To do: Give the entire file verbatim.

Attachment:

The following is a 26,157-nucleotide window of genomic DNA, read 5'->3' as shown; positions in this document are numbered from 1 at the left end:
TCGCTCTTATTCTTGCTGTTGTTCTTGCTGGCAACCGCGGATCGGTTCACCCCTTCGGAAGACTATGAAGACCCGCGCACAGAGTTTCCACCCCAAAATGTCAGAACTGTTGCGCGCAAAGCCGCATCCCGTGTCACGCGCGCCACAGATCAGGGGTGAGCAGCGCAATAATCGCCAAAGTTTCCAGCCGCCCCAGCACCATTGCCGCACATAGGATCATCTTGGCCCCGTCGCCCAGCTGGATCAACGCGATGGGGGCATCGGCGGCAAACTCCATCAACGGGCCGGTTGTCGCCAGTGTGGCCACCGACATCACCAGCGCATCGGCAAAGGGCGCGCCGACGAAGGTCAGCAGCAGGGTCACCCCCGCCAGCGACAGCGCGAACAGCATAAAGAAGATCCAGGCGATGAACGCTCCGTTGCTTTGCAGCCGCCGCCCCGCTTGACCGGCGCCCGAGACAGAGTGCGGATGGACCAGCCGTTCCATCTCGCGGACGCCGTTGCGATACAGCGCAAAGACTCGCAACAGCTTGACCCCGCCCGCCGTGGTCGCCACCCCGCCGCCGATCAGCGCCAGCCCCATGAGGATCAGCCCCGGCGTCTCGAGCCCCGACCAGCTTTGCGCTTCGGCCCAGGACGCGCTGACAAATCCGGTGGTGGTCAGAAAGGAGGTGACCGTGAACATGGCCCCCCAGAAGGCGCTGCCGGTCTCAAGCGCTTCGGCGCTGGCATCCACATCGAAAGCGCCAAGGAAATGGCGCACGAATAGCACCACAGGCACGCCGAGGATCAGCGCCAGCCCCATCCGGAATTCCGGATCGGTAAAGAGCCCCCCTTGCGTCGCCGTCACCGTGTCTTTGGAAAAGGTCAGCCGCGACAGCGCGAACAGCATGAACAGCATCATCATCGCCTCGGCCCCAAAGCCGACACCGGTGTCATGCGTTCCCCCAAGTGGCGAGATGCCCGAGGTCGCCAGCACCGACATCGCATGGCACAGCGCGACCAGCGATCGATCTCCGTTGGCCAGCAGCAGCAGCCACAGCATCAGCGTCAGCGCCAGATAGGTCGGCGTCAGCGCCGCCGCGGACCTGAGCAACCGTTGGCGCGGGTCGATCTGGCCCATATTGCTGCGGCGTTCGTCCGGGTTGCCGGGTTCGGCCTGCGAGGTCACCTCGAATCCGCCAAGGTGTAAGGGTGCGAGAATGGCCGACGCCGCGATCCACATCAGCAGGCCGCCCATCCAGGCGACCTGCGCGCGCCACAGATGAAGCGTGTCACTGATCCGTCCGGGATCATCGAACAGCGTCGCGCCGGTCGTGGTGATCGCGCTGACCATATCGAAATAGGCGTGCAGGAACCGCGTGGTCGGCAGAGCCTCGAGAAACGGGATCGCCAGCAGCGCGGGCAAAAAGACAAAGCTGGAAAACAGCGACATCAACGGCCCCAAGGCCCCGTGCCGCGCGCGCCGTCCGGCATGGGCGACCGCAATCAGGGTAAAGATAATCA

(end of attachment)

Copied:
The following is a 26,157-nucleotide window of genomic DNA, read 5'->3' as shown; positions in this document are numbered from 1 at the left end:
TCGCTCTTATTCTTGCTGTTGTTCTTGCTGGCAACCGCGGATCGGTTCACCCCTTCGGAAGACTATGAAGACCCGCGCACAGAGTTTCCACCCCAAAATGTCAGAACTGTTGCGCGCAAAGCCGCATCCCGTGTCACGCGCGCCACAGATCAGGGGTGAGCAGCGCAATAATCGCCAAAGTTTCCAGCCGCCCCAGCACCATTGCCGCACATAGGATCATCTTGGCCCCGTCGCCCAGCTGGATCAACGCGATGGGGGCATCGGCGGCAAACTCCATCAACGGGCCGGTTGTCGCCAGTGTGGCCACCGACATCACCAGCGCATCGGCAAAGGGCGCGCCGACGAAGGTCAGCAGCAGGGTCACCCCCGCCAGCGACAGCGCGAACAGCATAAAGAAGATCCAGGCGATGAACGCTCCGTTGCTTTGCAGCCGCCGCCCCGCTTGACCGGCGCCCGAGACAGAGTGCGGATGGACCAGCCGTTCCATCTCGCGGACGCCGTTGCGATACAGCGCAAAGACTCGCAACAGCTTGACCCCGCCCGCCGTGGTCGCCACCCCGCCGCCGATCAGCGCCAGCCCCATGAGGATCAGCCCCGGCGTCTCGAGCCCCGACCAGCTTTGCGCTTCGGCCCAGGACGCGCTGACAAATCCGGTGGTGGTCAGAAAGGAGGTGACCGTGAACATGGCCCCCCAGAAGGCGCTGCCGGTCTCAAGCGCTTCGGCGCTGGCATCCACATCGAAAGCGCCAAGGAAATGGCGCACGAATAGCACCACAGGCACGCCGAGGATCAGCGCCAGCCCCATCCGGAATTCCGGATCGGTAAAGAGCCCCCCTTGCGTCGCCGTCACCGTGTCTTTGGAAAAGGTCAGCCGCGACAGCGCGAACAGCATGAACAGCATCATCATCGCCTCGGCCCCAAAGCCGACACCGGTGTCATGCGTTCCCCCAAGTGGCGAGATGCCCGAGGTCGCCAGCACCGACATCGCATGGCACAGCGCGACCAGCGATCGATCTCCGTTGGCCAGCAGCAGCAGCCACAGCATCAGCGTCAGCGCCAGATAGGTCGGCGTCAGCGCCGCCGCGGACCTGAGCAACCGTTGGCGCGGGTCGATCTGGCCCATATTGCTGCGGCGTTCGTCCGGGTTGCCGGGTTCGGCCTGCGAGGTCACCTCGAATCCGCCAAGGTGTAAGGGTGCGAGAATGGCCGACGCCGCGATCCACATCAGCAGGCCGCCCATCCAGGCGACCTGCGCGCGCCACAGATGAAGCGTGTCACTGATCCGTCCGGGATCATCGAACAGCGTCGCGCCGGTCGTGGTGATCGCGCTGACCATATCGAAATAGGCGTGCAGGAACCGCGTGGTCGGCAGAGCCTCGAGAAACGGGATCGCCAGCAGCGCGGGCAAAAAGACAAAGCTGGAAAACAGCGACATCAACGGCCCCAAGGCCCCGTGCCGCGCGCGCCGTCCGGCATGGGCGACCGCAATCAGGGTAAAGATAATCA